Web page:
Penny & Hooper confession offer 'a good deal'

By Ben Chapman-Smith

Penny and Hooper used company structures and family trusts to artificially lower their salaries to avoid a higher income tax rate. Photo / David White
Penny and Hooper used company structures and family trusts to artificially lower their salaries to avoid a higher income tax rate. Photo / David White

People who have paid themselves artificially low salaries to avoid paying the top personal tax rate should take advantage of an offer to confess while it is still on the table, says a tax expert.

The Inland Revenue Department's concession to make a voluntary disclosure - granted after the outcome of the Penny and Hooper case in 2011 - runs out at the end of this month.

Ian Penny and Gary Hooper were two Christchurch surgeons who used company structures and family trusts to artificially lower their salaries to avoid a higher personal income tax rate introduced in 2001.

The Supreme Court sided with the IRD when it ruled that "income derived from personal exertion should belong in its appropriate taxation band and should not be inappropriately diverted away".

PricewaterhouseCoopers tax partner Geof Nightingale said the IRD's concession, and subsequent decision to extend the deadline to March 31, had been a "pragmatic" approach.

"This is a good deal and if you are affected you could consider it," he said.

"Those who come forward with two years' disclosure will be able to pay it back and move forward. But once it's gone they (IRD) will go back and reassess for four years."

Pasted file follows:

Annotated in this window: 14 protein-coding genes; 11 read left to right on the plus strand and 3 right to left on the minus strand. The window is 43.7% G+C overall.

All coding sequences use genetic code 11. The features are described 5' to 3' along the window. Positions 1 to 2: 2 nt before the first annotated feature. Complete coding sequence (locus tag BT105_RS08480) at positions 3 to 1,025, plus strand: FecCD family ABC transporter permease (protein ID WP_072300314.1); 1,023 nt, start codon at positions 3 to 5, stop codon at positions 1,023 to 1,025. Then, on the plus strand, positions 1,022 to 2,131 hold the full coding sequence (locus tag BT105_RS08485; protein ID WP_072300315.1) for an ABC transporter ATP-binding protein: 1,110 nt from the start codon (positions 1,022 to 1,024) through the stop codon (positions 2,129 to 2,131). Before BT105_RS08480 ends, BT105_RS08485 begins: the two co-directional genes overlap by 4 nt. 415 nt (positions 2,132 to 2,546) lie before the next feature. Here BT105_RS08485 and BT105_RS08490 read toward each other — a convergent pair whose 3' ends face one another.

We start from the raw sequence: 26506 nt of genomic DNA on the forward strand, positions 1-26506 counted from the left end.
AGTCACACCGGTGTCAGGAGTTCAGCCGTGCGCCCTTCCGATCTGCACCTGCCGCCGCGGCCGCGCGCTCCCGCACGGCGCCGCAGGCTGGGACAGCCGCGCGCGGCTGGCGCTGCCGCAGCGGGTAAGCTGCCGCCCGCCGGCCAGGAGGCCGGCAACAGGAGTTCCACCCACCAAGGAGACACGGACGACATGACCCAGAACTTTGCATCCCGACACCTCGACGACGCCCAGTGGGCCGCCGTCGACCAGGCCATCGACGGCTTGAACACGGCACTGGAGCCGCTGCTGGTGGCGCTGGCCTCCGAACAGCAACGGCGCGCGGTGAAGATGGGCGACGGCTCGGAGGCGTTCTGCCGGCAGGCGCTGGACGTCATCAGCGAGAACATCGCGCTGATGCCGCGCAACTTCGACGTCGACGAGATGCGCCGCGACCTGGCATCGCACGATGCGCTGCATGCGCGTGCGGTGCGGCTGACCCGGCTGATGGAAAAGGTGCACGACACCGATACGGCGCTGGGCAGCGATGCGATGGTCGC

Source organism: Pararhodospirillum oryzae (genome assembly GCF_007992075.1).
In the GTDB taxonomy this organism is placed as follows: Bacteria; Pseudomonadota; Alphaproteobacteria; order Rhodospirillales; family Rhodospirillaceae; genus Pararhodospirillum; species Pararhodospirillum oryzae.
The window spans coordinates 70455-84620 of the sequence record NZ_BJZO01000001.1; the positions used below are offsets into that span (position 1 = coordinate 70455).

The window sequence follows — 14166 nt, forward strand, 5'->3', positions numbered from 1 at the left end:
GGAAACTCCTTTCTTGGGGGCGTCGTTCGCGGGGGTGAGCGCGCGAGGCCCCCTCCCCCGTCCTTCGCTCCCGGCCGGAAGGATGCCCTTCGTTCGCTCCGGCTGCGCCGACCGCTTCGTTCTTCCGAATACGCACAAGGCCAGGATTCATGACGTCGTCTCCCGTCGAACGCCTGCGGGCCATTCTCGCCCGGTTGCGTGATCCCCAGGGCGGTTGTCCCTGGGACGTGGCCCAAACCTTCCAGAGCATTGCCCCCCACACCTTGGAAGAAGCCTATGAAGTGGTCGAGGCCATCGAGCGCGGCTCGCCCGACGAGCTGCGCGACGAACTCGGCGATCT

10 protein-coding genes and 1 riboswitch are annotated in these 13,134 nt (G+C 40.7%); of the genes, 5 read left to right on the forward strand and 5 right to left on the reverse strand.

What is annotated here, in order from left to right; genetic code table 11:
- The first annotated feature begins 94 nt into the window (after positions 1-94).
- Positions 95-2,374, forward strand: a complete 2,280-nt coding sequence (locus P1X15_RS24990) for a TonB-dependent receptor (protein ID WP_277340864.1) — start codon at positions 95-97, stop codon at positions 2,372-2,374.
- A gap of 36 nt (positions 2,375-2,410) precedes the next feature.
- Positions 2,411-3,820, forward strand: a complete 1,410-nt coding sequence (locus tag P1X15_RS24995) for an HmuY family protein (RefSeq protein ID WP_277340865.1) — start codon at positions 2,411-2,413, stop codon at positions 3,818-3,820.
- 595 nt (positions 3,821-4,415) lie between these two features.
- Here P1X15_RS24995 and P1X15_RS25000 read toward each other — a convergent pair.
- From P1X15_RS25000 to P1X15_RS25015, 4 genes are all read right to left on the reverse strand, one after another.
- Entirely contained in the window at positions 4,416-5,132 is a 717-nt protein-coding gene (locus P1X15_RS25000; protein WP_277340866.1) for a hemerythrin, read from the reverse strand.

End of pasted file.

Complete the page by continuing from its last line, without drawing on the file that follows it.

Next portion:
If someone makes a voluntary disclosure before March 31, they will only have to open up their books on the last two years filed before November 24, 2011, which was when the concession was made.

Those who do not come forward may not only face penalties but Inland Revenue may also reassess their tax position over four years.

With only two weeks remaining on the offer, accountants should be talking to any potentially affected clients, Nightingale said.

"There's a significant level of accountability on accountants to talk to their clients," he said.

Since the Supreme Court decision, the New Zealand Institute of Chartered Accountants has been running a number of courses to educate members.

"I think there's been a pretty widespread campaign to alert people to this," Nightingale said.

Most people who had made a Penny and Hooper-type arrangement would probably be aware of it anyway, Nightingale said.

"The structure of a trust is not something you could have run for you without you knowing something was happening.

"The hard thing will be for people who are not quite sure."

Anyone concerned they might be implicated should seek advice from a good accountant, Nightingale said.

As of February 28, a total of 271 taxpayers in tax positions broadly equivalent to Penny and Hooper have made voluntary disclosures.

This has resulted in nearly $7 million being collected.

The Revenue Alert regarding tax avoidance arrangements can be read here.

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